Residents from St. Joseph’s Senior Home Assisted Living & Nursing Center in Woodbridge, NJ, were relocated to another long-term care community 30 miles away on Wednesday after several residents and caregivers tested positive for COVID-19 and several additional residents were “presumed positive.”

NBC New York reported that at least 24 of 94 residents had tested positive for the disease, with the balance of individuals presumed to have it. Some residents with the disease reportedly were hospitalized.

CareOne Executive Vice President Lizzy Straus confirmed Wednesday’s move to one of the organization’s facilities in a statement posted on CareOne’s website, saying it was done at the “request and direction of the New Jersey Department of Health and Governor Phil Murphy.”

“The order was issued after the health department declared a public health emergency and the Woodbridge facility an imminent public health hazard when a number of residents and caregivers tested positive,” she said.

Straus said CareOne temporarily has moved residents from its CareOne at Hanover Township facility in Whippany, NJ, to other CareOne facilities so the Whippany community could accommodate the residents from St. Joseph’s.

“CareOne plans on mobilizing our network of supportive services throughout the system to make this transition as comfortable and orderly as possible,” she said. “We are reviewing the residents’ records, which all existed on paper at St. Joseph’s, to get a better sense of the scope of positive cases and the condition of patients. Simultaneously, we continue to care for all residents across our multi-state network.”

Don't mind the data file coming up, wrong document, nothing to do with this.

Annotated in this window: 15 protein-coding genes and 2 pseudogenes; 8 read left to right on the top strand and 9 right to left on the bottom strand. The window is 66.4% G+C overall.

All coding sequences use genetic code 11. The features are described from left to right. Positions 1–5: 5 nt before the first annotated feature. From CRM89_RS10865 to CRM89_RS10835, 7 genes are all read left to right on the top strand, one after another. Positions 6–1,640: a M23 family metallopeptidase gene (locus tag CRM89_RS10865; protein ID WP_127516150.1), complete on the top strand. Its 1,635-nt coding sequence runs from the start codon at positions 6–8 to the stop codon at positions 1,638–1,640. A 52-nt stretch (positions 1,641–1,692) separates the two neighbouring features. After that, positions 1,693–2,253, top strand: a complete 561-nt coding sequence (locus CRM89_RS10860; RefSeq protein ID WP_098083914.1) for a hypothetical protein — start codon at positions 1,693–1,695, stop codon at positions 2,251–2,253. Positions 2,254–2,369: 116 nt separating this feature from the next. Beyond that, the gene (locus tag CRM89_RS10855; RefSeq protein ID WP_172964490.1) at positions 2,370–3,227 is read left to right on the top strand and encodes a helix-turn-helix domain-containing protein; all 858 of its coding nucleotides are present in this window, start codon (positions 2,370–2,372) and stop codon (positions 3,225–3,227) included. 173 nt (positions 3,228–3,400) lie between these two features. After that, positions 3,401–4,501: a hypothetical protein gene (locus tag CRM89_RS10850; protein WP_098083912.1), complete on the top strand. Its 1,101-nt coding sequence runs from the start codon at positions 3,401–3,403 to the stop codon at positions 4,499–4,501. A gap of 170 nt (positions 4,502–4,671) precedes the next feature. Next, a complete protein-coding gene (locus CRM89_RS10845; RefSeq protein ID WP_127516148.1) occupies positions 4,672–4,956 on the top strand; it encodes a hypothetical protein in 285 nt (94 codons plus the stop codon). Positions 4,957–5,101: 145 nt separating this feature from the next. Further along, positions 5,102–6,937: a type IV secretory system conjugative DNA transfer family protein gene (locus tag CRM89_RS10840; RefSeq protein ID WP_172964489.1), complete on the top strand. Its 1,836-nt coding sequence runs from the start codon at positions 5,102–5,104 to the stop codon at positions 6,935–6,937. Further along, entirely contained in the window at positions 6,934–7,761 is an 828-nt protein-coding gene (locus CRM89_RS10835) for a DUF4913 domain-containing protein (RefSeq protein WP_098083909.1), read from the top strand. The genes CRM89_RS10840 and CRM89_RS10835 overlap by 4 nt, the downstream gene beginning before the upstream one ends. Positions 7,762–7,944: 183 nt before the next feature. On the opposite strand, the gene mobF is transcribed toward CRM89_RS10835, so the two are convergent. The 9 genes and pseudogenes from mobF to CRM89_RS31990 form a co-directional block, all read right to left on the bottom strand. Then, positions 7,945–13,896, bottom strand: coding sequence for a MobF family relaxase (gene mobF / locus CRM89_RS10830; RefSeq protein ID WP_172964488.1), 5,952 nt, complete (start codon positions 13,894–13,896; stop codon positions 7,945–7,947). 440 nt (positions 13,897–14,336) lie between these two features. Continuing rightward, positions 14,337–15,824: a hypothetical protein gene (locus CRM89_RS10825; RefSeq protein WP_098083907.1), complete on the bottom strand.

At a Tuesday press conference, when the state first announced plans to move the residents, the governor said he wanted to “give a shoutout in particular to CareOne” and called Straus “terrific.”

The first case of COVID-19 at St. Joseph’s was reported in mid-March, according to media reports. One resident who had tested positive for COVID-19 died in a hospital on Saturday.

Tuesday, New Jersey Commissioner of Health Judith M. Persichilli, RN, BSN, MA, said that officials had been watching St. Joseph’s since Friday. At that time, 12 of the facility’s employees were home due to respiratory symptoms and “a number” of residents also had respiratory symptoms, she said. Three of those residents, Persichilli said, had been admitted to the hospital and had tested positive for COVID-19.

“Because of … the employees that did not come into work, the sisters were working around the clock to take care of almost 90 residents,” she said. Health officials contacted area long-term facilities, and “the collaboration was extraordinary,” Persichilli added. “They were able to get nurses and aides to go in over the weekend, but it was really the sisters that called us and said, ‘We don’t think we can continue this, with the employees that are ill, and if they’re in quarantine now for 15 days, and the ability to get the adequate staff to give the residents the care that they require and deserve. Would you help us find places for the residents to be placed?”

St. Joseph’s, Persichilli noted, “has cared for the most vulnerable population in Woodbridge and the surrounding areas for decades.” According to the organization’s website, the nonprofit facility has been operated by the Little Servant Sisters of the Immaculate Conception since 1981. The nursing home component, with a capacity for 51 residents, has 5 stars from the Centers for Medicare & Medicaid Services.

St. Joseph’s had not responded to an email request for comment by the publication deadline, and nobody was answering the phone late Wednesday.

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